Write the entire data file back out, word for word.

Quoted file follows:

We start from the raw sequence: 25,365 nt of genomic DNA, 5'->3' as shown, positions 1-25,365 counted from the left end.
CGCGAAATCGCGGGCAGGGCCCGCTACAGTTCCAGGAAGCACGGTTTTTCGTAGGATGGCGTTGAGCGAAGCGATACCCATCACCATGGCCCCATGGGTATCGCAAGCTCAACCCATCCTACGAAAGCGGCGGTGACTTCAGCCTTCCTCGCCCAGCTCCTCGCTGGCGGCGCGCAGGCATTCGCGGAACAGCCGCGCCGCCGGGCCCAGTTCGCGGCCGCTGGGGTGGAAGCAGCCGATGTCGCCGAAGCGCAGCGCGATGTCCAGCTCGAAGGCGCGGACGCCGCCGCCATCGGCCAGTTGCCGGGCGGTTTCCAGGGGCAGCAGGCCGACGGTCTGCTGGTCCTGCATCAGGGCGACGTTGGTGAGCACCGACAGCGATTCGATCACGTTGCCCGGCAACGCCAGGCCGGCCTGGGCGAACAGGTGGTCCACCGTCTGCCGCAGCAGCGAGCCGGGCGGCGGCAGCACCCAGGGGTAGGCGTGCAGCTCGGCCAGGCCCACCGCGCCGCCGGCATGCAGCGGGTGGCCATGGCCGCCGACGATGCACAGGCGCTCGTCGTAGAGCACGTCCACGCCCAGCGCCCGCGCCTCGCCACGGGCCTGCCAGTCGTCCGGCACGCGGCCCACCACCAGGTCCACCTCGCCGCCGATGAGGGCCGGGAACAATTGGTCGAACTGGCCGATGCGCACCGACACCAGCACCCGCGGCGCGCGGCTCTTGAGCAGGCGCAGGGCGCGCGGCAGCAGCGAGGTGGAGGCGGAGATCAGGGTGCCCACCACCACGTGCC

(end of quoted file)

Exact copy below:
We start from the raw sequence: 25,365 nt of genomic DNA, 5'->3' as shown, positions 1-25,365 counted from the left end.
CGCGAAATCGCGGGCAGGGCCCGCTACAGTTCCAGGAAGCACGGTTTTTCGTAGGATGGCGTTGAGCGAAGCGATACCCATCACCATGGCCCCATGGGTATCGCAAGCTCAACCCATCCTACGAAAGCGGCGGTGACTTCAGCCTTCCTCGCCCAGCTCCTCGCTGGCGGCGCGCAGGCATTCGCGGAACAGCCGCGCCGCCGGGCCCAGTTCGCGGCCGCTGGGGTGGAAGCAGCCGATGTCGCCGAAGCGCAGCGCGATGTCCAGCTCGAAGGCGCGGACGCCGCCGCCATCGGCCAGTTGCCGGGCGGTTTCCAGGGGCAGCAGGCCGACGGTCTGCTGGTCCTGCATCAGGGCGACGTTGGTGAGCACCGACAGCGATTCGATCACGTTGCCCGGCAACGCCAGGCCGGCCTGGGCGAACAGGTGGTCCACCGTCTGCCGCAGCAGCGAGCCGGGCGGCGGCAGCACCCAGGGGTAGGCGTGCAGCTCGGCCAGGCCCACCGCGCCGCCGGCATGCAGCGGGTGGCCATGGCCGCCGACGATGCACAGGCGCTCGTCGTAGAGCACGTCCACGCCCAGCGCCCGCGCCTCGCCACGGGCCTGCCAGTCGTCCGGCACGCGGCCCACCACCAGGTCCACCTCGCCGCCGATGAGGGCCGGGAACAATTGGTCGAACTGGCCGATGCGCACCGACACCAGCACCCGCGGCGCGCGGCTCTTGAGCAGGCGCAGGGCGCGCGGCAGCAGCGAGGTGGAGGCGGAGATCAGGGTGCCCACCACCACGTGCC